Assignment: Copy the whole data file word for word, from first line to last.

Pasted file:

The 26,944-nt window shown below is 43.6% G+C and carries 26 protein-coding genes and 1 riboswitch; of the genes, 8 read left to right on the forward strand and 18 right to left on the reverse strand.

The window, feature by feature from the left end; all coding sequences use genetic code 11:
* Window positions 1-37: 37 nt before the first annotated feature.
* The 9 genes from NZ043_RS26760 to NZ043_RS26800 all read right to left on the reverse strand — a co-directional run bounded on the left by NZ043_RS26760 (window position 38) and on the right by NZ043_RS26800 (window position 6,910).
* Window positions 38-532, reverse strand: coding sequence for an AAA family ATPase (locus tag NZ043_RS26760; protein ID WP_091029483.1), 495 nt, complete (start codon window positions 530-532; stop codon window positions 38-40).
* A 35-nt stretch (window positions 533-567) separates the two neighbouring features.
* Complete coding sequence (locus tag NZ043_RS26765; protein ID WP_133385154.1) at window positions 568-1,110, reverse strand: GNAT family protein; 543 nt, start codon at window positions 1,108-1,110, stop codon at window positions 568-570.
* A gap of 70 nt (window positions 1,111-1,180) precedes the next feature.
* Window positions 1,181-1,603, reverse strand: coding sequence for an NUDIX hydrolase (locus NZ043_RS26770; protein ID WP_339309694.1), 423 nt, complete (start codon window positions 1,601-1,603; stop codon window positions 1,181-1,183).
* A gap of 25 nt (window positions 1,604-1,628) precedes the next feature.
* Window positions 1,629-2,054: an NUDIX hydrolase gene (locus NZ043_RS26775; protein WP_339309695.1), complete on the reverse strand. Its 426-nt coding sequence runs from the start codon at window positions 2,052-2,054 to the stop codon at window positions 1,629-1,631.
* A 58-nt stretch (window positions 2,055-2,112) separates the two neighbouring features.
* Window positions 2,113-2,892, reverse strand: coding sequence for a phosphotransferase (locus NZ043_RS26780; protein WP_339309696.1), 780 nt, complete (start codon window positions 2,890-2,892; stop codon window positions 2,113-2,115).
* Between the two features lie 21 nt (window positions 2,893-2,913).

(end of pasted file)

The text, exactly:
The 26,944-nt window shown below is 43.6% G+C and carries 26 protein-coding genes and 1 riboswitch; of the genes, 8 read left to right on the forward strand and 18 right to left on the reverse strand.

The window, feature by feature from the left end; all coding sequences use genetic code 11:
* Window positions 1-37: 37 nt before the first annotated feature.
* The 9 genes from NZ043_RS26760 to NZ043_RS26800 all read right to left on the reverse strand — a co-directional run bounded on the left by NZ043_RS26760 (window position 38) and on the right by NZ043_RS26800 (window position 6,910).
* Window positions 38-532, reverse strand: coding sequence for an AAA family ATPase (locus tag NZ043_RS26760; protein ID WP_091029483.1), 495 nt, complete (start codon window positions 530-532; stop codon window positions 38-40).
* A 35-nt stretch (window positions 533-567) separates the two neighbouring features.
* Complete coding sequence (locus tag NZ043_RS26765; protein ID WP_133385154.1) at window positions 568-1,110, reverse strand: GNAT family protein; 543 nt, start codon at window positions 1,108-1,110, stop codon at window positions 568-570.
* A gap of 70 nt (window positions 1,111-1,180) precedes the next feature.
* Window positions 1,181-1,603, reverse strand: coding sequence for an NUDIX hydrolase (locus NZ043_RS26770; protein ID WP_339309694.1), 423 nt, complete (start codon window positions 1,601-1,603; stop codon window positions 1,181-1,183).
* A gap of 25 nt (window positions 1,604-1,628) precedes the next feature.
* Window positions 1,629-2,054: an NUDIX hydrolase gene (locus NZ043_RS26775; protein WP_339309695.1), complete on the reverse strand. Its 426-nt coding sequence runs from the start codon at window positions 2,052-2,054 to the stop codon at window positions 1,629-1,631.
* A 58-nt stretch (window positions 2,055-2,112) separates the two neighbouring features.
* Window positions 2,113-2,892, reverse strand: coding sequence for a phosphotransferase (locus NZ043_RS26780; protein WP_339309696.1), 780 nt, complete (start codon window positions 2,890-2,892; stop codon window positions 2,113-2,115).
* Between the two features lie 21 nt (window positions 2,893-2,913).